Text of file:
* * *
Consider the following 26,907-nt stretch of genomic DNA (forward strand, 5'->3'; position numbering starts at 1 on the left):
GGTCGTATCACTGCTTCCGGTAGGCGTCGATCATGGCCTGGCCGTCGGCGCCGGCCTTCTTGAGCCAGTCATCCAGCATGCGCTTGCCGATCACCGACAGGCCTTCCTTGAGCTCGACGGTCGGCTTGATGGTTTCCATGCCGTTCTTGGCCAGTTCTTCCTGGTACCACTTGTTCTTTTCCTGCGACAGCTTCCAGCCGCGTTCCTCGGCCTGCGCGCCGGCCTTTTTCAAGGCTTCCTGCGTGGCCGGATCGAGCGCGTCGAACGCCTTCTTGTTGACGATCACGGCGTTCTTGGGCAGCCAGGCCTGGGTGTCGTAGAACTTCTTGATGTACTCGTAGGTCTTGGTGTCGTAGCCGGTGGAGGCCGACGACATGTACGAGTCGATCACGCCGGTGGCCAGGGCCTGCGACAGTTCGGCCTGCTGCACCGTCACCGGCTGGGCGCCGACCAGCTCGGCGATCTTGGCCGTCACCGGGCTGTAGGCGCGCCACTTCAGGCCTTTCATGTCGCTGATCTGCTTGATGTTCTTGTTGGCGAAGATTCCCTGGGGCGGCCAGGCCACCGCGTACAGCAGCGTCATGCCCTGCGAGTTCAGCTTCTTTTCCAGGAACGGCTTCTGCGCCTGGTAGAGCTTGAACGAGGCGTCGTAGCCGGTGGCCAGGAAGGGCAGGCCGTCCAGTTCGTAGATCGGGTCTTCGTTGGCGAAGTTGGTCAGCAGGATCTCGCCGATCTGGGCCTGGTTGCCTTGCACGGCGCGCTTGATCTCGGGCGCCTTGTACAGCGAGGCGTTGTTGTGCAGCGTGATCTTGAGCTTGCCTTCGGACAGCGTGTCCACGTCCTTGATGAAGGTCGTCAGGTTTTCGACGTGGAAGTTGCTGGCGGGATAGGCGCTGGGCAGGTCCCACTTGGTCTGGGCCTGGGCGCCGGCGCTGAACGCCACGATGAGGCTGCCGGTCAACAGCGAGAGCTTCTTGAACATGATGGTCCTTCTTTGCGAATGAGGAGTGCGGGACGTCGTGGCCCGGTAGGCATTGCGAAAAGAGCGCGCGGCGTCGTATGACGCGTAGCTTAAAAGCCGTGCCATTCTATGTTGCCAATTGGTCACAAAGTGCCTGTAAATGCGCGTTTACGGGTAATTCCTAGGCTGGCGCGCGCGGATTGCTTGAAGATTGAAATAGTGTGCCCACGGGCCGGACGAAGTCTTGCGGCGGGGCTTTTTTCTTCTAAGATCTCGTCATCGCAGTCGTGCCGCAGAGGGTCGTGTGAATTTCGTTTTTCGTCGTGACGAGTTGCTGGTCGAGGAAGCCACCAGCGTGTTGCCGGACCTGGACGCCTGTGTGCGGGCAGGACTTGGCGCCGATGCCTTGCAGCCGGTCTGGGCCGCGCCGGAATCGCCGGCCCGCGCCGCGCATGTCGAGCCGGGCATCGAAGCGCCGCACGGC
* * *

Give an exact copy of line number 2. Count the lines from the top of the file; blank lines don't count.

GGTCGTATCACTGCTTCCGGTAGGCGTCGATCATGGCCTGGCCGTCGGCGCCGGCCTTCTTGAGCCAGTCATCCAGCATGCGCTTGCCGATCACCGACAGGCCTTCCTTGAGCTCGACGGTCGGCTTGATGGTTTCCATGCCGTTCTTGGCCAGTTCTTCCTGGTACCACTTGTTCTTTTCCTGCGACAGCTTCCAGCCGCGTTCCTCGGCCTGCGCGCCGGCCTTTTTCAAGGCTTCCTGCGTGGCCGGATCGAGCGCGTCGAACGCCTTCTTGTTGACGATCACGGCGTTCTTGGGCAGCCAGGCCTGGGTGTCGTAGAACTTCTTGATGTACTCGTAGGTCTTGGTGTCGTAGCCGGTGGAGGCCGACGACATGTACGAGTCGATCACGCCGGTGGCCAGGGCCTGCGACAGTTCGGCCTGCTGCACCGTCACCGGCTGGGCGCCGACCAGCTCGGCGATCTTGGCCGTCACCGGGCTGTAGGCGCGCCACTTCAGGCCTTTCATGTCGCTGATCTGCTTGATGTTCTTGTTGGCGAAGATTCCCTGGGGCGGCCAGGCCACCGCGTACAGCAGCGTCATGCCCTGCGAGTTCAGCTTCTTTTCCAGGAACGGCTTCTGCGCCTGGTAGAGCTTGAACGAGGCGTCGTAGCCGGTGGCCAGGAAGGGCAGGCCGTCCAGTTCGTAGATCGGGTCTTCGTTGGCGAAGTTGGTCAGCAGGATCTCGCCGATCTGGGCCTGGTTGCCTTGCACGGCGCGCTTGATCTCGGGCGCCTTGTACAGCGAGGCGTTGTTGTGCAGCGTGATCTTGAGCTTGCCTTCGGACAGCGTGTCCACGTCCTTGATGAAGGTCGTCAGGTTTTCGACGTGGAAGTTGCTGGCGGGATAGGCGCTGGGCAGGTCCCACTTGGTCTGGGCCTGGGCGCCGGCGCTGAACGCCACGATGAGGCTGCCGGTCAACAGCGAGAGCTTCTTGAACATGATGGTCCTTCTTTGCGAATGAGGAGTGCGGGACGTCGTGGCCCGGTAGGCATTGCGAAAAGAGCGCGCGGCGTCGTATGACGCGTAGCTTAAAAGCCGTGCCATTCTATGTTGCCAATTGGTCACAAAGTGCCTGTAAATGCGCGTTTACGGGTAATTCCTAGGCTGGCGCGCGCGGATTGCTTGAAGATTGAAATAGTGTGCCCACGGGCCGGACGAAGTCTTGCGGCGGGGCTTTTTTCTTCTAAGATCTCGTCATCGCAGTCGTGCCGCAGAGGGTCGTGTGAATTTCGTTTTTCGTCGTGACGAGTTGCTGGTCGAGGAAGCCACCAGCGTGTTGCCGGACCTGGACGCCTGTGTGCGGGCAGGACTTGGCGCCGATGCCTTGCAGCCGGTCTGGGCCGCGCCGGAATCGCCGGCCCGCGCCGCGCATGTCGAGCCGGGCATCGAAGCGCCGCACGGC